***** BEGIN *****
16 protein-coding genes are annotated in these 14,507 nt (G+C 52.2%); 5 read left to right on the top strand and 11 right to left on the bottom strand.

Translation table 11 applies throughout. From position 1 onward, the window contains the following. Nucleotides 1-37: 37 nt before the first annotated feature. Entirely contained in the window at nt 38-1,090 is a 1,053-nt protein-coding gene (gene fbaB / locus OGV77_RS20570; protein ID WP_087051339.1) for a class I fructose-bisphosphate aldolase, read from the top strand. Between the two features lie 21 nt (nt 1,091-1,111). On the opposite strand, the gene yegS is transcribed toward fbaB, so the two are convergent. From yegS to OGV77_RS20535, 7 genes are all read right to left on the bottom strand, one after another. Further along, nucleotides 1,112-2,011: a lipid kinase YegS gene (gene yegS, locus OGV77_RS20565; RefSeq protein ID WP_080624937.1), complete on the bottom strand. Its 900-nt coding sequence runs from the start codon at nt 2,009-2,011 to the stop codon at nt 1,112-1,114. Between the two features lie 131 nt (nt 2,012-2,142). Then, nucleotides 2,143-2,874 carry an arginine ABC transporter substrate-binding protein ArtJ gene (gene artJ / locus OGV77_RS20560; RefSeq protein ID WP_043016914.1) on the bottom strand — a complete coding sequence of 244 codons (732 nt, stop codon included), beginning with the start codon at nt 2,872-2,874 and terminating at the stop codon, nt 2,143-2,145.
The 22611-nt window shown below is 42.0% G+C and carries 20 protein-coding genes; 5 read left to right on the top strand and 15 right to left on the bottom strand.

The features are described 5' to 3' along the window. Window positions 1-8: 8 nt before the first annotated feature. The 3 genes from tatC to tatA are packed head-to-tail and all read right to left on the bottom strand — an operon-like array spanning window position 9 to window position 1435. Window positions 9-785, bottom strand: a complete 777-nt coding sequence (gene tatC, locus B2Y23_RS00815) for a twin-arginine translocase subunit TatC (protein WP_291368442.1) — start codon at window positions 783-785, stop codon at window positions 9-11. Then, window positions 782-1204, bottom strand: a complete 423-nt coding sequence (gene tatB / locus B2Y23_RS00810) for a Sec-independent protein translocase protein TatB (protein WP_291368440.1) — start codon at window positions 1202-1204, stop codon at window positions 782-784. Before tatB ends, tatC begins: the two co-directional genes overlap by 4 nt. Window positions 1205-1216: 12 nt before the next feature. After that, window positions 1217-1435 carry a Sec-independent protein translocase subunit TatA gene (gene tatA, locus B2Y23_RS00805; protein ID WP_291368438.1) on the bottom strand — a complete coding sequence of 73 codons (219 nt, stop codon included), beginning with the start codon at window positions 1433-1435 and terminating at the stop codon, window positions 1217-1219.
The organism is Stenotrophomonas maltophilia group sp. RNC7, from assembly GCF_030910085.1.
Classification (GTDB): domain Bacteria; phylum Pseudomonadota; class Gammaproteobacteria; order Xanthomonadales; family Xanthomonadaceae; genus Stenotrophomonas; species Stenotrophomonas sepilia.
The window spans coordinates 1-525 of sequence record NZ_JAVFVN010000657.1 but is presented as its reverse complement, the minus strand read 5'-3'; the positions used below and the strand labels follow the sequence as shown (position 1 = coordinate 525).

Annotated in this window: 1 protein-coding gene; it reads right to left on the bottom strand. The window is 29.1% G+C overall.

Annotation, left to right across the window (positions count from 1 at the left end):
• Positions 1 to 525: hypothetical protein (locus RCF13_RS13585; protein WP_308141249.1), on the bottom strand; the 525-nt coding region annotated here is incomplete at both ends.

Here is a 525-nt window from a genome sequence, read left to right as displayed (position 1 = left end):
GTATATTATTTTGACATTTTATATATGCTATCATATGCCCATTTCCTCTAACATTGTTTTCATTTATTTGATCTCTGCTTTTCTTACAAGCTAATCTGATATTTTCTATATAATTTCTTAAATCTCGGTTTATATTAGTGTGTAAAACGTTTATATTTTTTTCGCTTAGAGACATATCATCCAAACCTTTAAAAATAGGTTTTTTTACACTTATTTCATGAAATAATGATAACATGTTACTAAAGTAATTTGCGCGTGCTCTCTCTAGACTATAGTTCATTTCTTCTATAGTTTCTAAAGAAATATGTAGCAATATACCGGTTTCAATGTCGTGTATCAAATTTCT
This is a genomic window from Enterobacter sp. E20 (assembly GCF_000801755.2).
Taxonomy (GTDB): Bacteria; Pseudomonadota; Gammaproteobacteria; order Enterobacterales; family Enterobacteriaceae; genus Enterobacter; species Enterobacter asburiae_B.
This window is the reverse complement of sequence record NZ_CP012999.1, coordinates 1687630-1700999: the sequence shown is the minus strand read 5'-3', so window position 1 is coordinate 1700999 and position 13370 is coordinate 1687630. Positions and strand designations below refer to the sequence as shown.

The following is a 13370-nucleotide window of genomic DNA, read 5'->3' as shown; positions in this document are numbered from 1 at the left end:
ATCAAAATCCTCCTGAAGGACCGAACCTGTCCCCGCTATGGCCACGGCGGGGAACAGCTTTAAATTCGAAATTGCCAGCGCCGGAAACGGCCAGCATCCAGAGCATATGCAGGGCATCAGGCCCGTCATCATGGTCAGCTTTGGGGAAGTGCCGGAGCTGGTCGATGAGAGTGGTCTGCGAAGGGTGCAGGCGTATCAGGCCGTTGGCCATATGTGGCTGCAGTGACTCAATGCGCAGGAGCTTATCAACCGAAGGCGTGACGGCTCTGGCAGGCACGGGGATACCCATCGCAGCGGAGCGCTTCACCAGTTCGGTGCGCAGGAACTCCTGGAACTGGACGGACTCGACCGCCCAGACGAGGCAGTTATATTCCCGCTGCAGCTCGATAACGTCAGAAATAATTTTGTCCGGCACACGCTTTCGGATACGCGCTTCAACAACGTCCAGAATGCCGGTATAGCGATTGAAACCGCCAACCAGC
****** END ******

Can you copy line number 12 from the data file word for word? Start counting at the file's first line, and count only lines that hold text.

GTATATTATTTTGACATTTTATATATGCTATCATATGCCCATTTCCTCTAACATTGTTTTCATTTATTTGATCTCTGCTTTTCTTACAAGCTAATCTGATATTTTCTATATAATTTCTTAAATCTCGGTTTATATTAGTGTGTAAAACGTTTATATTTTTTTCGCTTAGAGACATATCATCCAAACCTTTAAAAATAGGTTTTTTTACACTTATTTCATGAAATAATGATAACATGTTACTAAAGTAATTTGCGCGTGCTCTCTCTAGACTATAGTTCATTTCTTCTATAGTTTCTAAAGAAATATGTAGCAATATACCGGTTTCAATGTCGTGTATCAAATTTCT